Thursday night: the dangers of Patreon intellectuals, how the wellness industry has spread into private education, the feel-good flattery of bloggers whose ad revenue depends on telling everyone, “Society demands too much of people like you,” and more. Sign up for the GibbsClassical.com mailing list for a link to “Intellectual Honesty in an Age ofContinue reading “Preview”
This song is overwhelmingly beautiful. Britten does more in these one hundred seconds than many other competent composers can accomplish in forty minutes.
One of the most stunning turns of phrase in Scripture is the description of Christ as “the first born from the dead,” which we often take as a euphemism or a symbolic claim, and yet it really must be taken at face value to be appreciated.
My thoughts on the election are posted on the CiRCE website, but I am making them available in full here, as well: Man was created to seek glory. He was created to love the glory of God and to mirror God’s glory through the pursuit of beauty, truth, goodness, and holiness. The glory of manContinue reading “Election Day Thoughts”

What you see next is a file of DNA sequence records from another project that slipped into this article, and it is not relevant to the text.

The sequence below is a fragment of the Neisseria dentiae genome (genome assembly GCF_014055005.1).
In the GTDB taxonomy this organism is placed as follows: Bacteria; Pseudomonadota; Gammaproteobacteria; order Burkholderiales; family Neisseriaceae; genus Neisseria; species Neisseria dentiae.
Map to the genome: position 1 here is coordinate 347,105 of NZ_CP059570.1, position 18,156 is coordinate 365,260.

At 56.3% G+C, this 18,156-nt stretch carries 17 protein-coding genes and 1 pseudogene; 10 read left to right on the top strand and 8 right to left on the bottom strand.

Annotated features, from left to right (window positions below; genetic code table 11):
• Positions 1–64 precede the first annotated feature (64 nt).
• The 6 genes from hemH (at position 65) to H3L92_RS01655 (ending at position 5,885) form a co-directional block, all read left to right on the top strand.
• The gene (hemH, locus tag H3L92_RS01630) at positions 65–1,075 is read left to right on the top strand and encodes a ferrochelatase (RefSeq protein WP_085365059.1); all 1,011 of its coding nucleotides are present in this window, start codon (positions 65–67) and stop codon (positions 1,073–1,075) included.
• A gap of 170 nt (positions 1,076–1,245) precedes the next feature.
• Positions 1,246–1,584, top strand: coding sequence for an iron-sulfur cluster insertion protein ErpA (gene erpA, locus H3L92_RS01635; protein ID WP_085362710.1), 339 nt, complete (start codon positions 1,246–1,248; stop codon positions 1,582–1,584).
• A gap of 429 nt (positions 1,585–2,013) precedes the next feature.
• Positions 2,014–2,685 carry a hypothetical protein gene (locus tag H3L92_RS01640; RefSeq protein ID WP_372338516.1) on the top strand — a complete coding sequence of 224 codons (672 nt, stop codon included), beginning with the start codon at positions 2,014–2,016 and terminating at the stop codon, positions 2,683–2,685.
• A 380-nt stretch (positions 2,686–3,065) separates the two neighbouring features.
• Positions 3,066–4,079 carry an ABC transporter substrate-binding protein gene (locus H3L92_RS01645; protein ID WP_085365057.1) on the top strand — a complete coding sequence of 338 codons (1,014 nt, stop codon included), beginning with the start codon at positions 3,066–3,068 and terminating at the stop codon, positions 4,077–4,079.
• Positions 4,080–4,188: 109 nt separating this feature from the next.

While generally not one to look for silver linings, the pandemic is putting a pinch on art museums, who have accordingly begun selling off paintings in their permanent collections in order to stay alive. Every museum selling off art to stay alive has started with their 20th century garbage. I think we are ready toContinue reading “Madness… Ending?”
The Shore of Oblivion (1889)
“It is not so much that modern men have ceased to believe in god as it is they have ceased to believe in transcendence. We still have gods, but they are immanent. They are here and now and nowhere else in history or in the future. Immanent gods require a culture of immanence, as well,Continue reading “New Worship”
“Social media has excited our political metabolisms and we burn through a new cause like a bag of chips. Most French cheeses last longer than modern political movements.” -From Love What Lasts (Winter, 2020)
“The 20th century witnessed a bifurcation in art, where “high art” became increasingly esoteric and “low art” became increasingly sensual. Over the course of the 20th century, high art and low art engaged in a game of chicken, wherein each side dared the other to greater extreme. The weirder high art became, the more sensualContinue reading “Love What Lasts: On The Art Of The 20th Century”